On Wednesday (Sept. 25), eBay announced that CEO and President Devin Wenig has stepped down, The Wall Street Journal reported. CFO Scott Schenkel will step in as interim CEO, and Vice President of Global Financial Planning and Analysis Andy Cring will serve as interim CFO.
Wenig served as eBay’s CEO for about four years and was with the firm for 12 years.
Chairman Thomas Tierney said in a statement that eBay has benefitted from Wenig’s tenure and the company is in a better position than it was before he started.
“Devin has been a tireless advocate for driving improvement in the business, particularly in leading the company forward after the PayPal spinoff,” Tierney said. “Notwithstanding this progress, given a number of considerations, both Devin and the board believe that a new CEO is best for the company at this time.”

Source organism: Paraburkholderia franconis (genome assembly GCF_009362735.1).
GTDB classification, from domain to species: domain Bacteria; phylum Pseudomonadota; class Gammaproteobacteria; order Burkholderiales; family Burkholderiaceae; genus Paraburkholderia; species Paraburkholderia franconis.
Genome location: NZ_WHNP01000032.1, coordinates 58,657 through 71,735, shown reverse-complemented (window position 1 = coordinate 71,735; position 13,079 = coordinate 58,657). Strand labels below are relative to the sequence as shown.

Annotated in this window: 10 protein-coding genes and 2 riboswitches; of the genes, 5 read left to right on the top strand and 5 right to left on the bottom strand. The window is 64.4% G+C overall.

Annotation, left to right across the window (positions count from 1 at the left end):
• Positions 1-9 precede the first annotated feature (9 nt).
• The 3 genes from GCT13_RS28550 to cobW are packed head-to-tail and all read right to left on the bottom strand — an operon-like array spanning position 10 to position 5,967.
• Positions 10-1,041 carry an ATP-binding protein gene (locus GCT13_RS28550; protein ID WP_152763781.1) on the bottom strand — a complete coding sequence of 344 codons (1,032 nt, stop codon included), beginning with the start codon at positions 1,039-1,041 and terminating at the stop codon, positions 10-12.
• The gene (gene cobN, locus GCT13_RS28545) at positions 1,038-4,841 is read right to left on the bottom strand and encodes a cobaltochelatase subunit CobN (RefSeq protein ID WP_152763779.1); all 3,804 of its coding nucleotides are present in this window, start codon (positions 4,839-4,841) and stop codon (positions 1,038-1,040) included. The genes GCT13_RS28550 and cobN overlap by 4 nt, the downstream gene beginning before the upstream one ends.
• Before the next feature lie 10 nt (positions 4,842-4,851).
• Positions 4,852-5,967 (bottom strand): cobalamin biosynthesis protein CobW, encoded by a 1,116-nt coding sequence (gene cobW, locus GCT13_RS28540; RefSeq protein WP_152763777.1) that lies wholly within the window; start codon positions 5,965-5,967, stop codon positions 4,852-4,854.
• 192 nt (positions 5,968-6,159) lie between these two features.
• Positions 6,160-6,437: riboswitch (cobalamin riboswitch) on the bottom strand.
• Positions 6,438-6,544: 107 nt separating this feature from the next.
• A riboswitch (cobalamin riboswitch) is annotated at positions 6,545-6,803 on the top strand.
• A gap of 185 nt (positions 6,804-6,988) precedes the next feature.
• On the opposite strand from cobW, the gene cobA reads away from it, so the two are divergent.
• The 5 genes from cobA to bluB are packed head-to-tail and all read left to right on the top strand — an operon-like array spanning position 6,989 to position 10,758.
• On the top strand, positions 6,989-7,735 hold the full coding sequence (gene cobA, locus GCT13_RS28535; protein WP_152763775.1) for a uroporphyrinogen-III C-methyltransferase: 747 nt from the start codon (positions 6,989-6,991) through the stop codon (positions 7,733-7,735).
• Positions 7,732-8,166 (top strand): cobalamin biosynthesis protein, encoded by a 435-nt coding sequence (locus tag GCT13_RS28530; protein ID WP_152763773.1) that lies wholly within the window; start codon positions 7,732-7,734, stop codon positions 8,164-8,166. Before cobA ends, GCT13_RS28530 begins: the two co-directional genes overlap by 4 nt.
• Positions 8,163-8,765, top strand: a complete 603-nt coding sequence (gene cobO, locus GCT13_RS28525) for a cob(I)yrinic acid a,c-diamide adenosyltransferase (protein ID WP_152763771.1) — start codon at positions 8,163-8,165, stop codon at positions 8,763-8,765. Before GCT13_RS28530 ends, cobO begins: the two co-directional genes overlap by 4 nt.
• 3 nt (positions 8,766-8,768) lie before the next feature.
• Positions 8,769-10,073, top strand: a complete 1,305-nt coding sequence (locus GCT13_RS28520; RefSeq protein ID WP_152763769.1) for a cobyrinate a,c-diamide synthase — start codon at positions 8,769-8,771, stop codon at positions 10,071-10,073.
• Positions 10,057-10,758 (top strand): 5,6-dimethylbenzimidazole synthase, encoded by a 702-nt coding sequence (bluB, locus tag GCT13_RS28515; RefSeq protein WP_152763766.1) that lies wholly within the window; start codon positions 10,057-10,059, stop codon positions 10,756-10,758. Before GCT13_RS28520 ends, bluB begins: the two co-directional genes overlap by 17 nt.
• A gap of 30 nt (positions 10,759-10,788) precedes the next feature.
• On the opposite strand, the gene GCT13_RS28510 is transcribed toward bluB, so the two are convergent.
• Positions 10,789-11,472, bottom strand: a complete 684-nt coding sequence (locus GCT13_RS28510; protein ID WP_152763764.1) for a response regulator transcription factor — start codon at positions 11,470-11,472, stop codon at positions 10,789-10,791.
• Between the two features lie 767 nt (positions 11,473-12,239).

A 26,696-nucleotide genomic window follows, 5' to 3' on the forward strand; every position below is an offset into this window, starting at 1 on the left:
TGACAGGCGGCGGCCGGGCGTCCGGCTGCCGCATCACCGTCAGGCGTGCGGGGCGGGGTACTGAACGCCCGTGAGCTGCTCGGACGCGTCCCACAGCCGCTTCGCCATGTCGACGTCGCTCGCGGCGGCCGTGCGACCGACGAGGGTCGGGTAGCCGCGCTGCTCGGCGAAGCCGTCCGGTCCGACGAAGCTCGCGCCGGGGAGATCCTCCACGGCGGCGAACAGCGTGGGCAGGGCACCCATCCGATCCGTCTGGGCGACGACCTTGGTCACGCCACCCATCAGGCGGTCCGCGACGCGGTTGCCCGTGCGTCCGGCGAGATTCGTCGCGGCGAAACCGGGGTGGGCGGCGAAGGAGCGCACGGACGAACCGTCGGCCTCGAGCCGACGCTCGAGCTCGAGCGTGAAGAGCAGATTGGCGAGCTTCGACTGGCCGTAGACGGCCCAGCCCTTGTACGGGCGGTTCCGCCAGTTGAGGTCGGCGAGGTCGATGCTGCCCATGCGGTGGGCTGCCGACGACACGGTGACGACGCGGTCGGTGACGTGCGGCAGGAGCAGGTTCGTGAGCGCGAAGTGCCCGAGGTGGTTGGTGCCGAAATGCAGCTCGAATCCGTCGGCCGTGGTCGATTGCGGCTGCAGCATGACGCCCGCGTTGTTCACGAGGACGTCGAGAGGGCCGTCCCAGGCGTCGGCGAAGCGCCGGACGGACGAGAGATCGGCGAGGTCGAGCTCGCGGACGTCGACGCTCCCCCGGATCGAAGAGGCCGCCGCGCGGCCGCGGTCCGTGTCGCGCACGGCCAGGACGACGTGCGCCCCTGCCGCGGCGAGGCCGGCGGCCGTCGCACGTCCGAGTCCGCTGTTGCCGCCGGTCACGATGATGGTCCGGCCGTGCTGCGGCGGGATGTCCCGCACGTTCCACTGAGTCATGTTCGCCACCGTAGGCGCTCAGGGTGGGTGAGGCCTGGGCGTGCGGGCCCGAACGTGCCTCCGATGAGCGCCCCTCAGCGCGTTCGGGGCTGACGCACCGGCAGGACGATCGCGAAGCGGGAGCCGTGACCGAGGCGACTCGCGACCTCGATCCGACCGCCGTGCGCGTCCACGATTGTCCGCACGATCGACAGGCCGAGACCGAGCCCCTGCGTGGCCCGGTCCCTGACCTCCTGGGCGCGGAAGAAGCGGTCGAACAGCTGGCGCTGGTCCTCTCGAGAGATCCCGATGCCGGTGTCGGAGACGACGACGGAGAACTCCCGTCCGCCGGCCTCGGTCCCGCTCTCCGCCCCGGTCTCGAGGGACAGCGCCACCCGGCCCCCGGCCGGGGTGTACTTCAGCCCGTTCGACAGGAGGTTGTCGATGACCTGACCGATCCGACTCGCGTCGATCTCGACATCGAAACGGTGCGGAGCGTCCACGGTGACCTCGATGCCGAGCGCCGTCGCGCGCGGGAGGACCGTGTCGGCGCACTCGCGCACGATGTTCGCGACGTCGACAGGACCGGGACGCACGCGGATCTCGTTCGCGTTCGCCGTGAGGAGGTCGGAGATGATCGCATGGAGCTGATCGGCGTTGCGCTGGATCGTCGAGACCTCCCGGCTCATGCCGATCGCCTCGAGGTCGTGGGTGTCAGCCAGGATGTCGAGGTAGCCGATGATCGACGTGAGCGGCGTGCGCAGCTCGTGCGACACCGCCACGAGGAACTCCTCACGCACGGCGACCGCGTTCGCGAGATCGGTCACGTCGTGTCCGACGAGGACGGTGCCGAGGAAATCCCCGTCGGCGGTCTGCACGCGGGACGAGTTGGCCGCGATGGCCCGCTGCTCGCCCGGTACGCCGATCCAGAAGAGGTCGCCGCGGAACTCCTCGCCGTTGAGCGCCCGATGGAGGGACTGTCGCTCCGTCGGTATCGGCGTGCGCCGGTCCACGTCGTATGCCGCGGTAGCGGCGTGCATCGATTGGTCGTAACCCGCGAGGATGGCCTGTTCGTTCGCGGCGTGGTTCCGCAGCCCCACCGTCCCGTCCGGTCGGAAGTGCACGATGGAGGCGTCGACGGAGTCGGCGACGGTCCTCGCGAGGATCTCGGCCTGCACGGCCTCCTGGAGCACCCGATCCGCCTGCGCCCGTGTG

eBay is in the process of a calculated review of its asset portfolio, CNBC reported.
When eBay first launched in 1995, the primary way buyers and sellers did business was via paper check and snail mail. A year earlier in 1994, a software company called Confinity was founded in Silicon Valley by Max Levchin, Peter Thiel and a few others. Confinity’s first product, released in 1999, was PayPal – a (peer-to-peer) P2P payments platform that would let users send money to each other via Palm Pilots and on the web.
For sellers, PayPal solved an enormous payments pain point. It became the merchant of record for the little guys who couldn’t get merchant accounts from traditional acquirers, serving as the stand-in seller to offer buyers a digital way to pay. And unlike traditional acquirers, PayPal made it easy for tiny sellers to come on board. Three years later, in 2002, eBay bought PayPal for $1.5 billion.